I tend to just shoot my life, where I am and what I’m up to. So I am immersed in these events, but it is often because I am part of the group or project. I don’t usually seek strangers out to do a “project” on, rather my work tends to be a personal recording of my life. I’m sure this does affect my images, since I see people as friends and collaborators and not just subjects. When I work strictly as a photojournalist the opposite is true, the nature of the job requires a specific objectivity. Since these jobs are assigned by a publication the line is very clear.
So for you, it’s experience first, camera second?
I am someone who always has a camera with me, so it’s not something I have to make a conscious decision about. These sort of things are what make life worth living to me, so I am always down to sign up for the next adventure. I think it is important to be an asset to any group or project besides just documenting it. You should be contributing to the overall goal, helping build the thing, lift the heavy thing, do the dishes, whatever.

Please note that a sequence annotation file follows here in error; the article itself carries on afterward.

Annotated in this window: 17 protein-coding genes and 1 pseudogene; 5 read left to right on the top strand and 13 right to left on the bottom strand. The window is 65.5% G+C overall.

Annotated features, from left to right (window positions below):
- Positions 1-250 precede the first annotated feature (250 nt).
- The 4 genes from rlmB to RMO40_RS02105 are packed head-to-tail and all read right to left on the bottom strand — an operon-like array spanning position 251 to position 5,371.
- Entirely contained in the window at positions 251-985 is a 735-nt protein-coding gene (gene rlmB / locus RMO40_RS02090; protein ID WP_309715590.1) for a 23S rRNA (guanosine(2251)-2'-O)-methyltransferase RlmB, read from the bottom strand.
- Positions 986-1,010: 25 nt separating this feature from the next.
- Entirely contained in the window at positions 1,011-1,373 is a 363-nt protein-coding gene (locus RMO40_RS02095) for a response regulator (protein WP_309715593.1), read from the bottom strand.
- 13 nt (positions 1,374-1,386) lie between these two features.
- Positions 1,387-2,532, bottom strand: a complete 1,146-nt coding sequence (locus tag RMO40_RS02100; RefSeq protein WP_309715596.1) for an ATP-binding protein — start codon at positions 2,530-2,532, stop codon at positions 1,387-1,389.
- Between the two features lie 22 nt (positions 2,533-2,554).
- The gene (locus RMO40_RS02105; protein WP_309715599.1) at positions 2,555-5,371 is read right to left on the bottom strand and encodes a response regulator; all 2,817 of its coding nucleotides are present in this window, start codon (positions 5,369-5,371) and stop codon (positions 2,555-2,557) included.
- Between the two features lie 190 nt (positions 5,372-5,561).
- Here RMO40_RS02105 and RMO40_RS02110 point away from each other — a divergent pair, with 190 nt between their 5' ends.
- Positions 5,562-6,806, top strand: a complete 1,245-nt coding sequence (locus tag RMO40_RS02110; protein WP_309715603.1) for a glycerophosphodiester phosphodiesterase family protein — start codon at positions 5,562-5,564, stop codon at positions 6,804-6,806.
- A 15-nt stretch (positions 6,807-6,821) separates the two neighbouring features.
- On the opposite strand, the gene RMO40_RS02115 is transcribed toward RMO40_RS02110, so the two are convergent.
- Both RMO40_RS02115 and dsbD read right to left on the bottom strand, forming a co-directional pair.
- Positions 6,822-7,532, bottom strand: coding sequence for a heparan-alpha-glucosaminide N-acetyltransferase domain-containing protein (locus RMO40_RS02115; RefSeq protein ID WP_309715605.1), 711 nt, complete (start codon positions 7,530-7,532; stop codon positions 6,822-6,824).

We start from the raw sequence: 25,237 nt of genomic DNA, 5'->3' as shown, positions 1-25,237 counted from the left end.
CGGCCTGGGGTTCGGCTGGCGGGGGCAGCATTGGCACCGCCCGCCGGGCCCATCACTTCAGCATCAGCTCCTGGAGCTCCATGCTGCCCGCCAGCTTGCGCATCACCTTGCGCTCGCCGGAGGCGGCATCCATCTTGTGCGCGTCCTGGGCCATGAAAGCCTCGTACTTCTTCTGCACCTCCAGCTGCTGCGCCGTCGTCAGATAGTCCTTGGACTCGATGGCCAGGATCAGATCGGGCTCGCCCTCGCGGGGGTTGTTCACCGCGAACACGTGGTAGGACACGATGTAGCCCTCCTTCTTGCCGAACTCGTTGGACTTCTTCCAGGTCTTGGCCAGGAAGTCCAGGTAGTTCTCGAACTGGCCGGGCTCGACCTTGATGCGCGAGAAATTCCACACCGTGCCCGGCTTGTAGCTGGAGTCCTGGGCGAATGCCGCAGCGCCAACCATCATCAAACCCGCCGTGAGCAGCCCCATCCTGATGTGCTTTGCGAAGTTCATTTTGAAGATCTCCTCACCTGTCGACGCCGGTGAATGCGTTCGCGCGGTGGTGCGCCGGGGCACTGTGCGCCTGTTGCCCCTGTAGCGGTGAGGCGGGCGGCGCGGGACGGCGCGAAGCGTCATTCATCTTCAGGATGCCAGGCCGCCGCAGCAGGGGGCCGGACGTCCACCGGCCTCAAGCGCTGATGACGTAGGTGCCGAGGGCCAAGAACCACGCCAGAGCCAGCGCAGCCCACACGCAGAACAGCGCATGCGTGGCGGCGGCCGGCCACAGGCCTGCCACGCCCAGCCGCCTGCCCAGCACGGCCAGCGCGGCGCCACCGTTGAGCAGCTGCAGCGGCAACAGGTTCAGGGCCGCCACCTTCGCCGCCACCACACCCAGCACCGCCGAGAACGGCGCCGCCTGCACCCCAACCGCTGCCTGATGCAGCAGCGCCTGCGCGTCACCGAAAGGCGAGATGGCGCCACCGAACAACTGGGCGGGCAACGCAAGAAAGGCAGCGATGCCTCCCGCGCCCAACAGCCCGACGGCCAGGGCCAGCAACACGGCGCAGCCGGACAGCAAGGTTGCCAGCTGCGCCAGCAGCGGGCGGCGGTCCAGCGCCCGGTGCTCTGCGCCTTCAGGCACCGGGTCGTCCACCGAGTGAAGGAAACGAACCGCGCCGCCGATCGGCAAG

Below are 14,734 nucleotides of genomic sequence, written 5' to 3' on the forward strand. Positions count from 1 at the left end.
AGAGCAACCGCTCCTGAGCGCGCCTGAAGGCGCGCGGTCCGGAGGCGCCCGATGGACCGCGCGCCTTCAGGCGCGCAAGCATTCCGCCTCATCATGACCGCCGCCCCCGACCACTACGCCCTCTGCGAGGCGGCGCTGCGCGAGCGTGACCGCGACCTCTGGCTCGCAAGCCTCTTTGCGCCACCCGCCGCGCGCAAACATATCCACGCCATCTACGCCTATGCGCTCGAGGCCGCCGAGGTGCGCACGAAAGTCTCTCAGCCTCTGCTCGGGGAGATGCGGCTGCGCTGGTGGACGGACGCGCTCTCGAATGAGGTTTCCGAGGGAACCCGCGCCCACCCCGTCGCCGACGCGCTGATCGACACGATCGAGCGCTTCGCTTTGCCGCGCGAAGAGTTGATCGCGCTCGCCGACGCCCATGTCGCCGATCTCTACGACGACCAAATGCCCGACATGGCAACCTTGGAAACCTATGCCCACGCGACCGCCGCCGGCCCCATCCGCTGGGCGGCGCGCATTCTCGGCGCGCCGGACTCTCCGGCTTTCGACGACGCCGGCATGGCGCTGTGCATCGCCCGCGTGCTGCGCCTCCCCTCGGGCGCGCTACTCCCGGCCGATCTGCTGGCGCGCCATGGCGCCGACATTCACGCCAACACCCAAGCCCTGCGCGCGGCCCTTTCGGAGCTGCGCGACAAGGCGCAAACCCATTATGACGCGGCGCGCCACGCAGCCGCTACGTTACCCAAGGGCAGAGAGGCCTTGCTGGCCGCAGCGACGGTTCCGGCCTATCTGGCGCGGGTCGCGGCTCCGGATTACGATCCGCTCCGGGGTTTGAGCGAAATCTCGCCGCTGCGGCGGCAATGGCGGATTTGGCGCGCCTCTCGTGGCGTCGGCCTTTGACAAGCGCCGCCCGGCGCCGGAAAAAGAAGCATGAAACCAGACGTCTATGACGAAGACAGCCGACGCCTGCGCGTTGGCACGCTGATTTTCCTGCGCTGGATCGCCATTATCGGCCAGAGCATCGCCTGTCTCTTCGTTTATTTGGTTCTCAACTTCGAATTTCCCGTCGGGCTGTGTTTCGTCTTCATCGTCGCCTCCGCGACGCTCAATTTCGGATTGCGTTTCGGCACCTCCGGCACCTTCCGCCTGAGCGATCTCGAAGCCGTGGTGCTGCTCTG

The original trip down the Mississippi was following in the footsteps of a tradition of travellers who chose to travel by raft on that river, and that still happens every summer.
What’s a memorable experience from being on the flotilla?
One of the most memorable experiences was when a bunch of us cruised down the Grand Canal in Venice on our junk rafts. We had been denied permission to enter the canal six times, so we did it anyway under the cover of the middle of the night, and risked going to jail. The band Dark Dark Dark was playing live on the top of one of the rafts, so there was this spooky melodic soundtrack to our voyage down the middle of an ancient piece of history. It was a bit like stepping into a sliver of magical realism.
Were there times you didn’t want to get the camera out?
Not really, but there were a lot of times when I couldn’t get the camera out. If I was busy operating the engine in the back of the raft and having to be paying constant attention to the captain in case he needed a change to our speed, then I couldn’t be photographing. Other times I would be driving a boat, or dealing with dock lines, so it was not always photography first.
Was it hard going back to regular life after each trip?
It was very, very hard.
Do you have any advice for someone planning a similarly minded trip?
Find your people, dream big, be safe and read “The Happiest Man in the World” about Poppa Neutrino.
Interview by Megan Keene for The Adventure Handbook.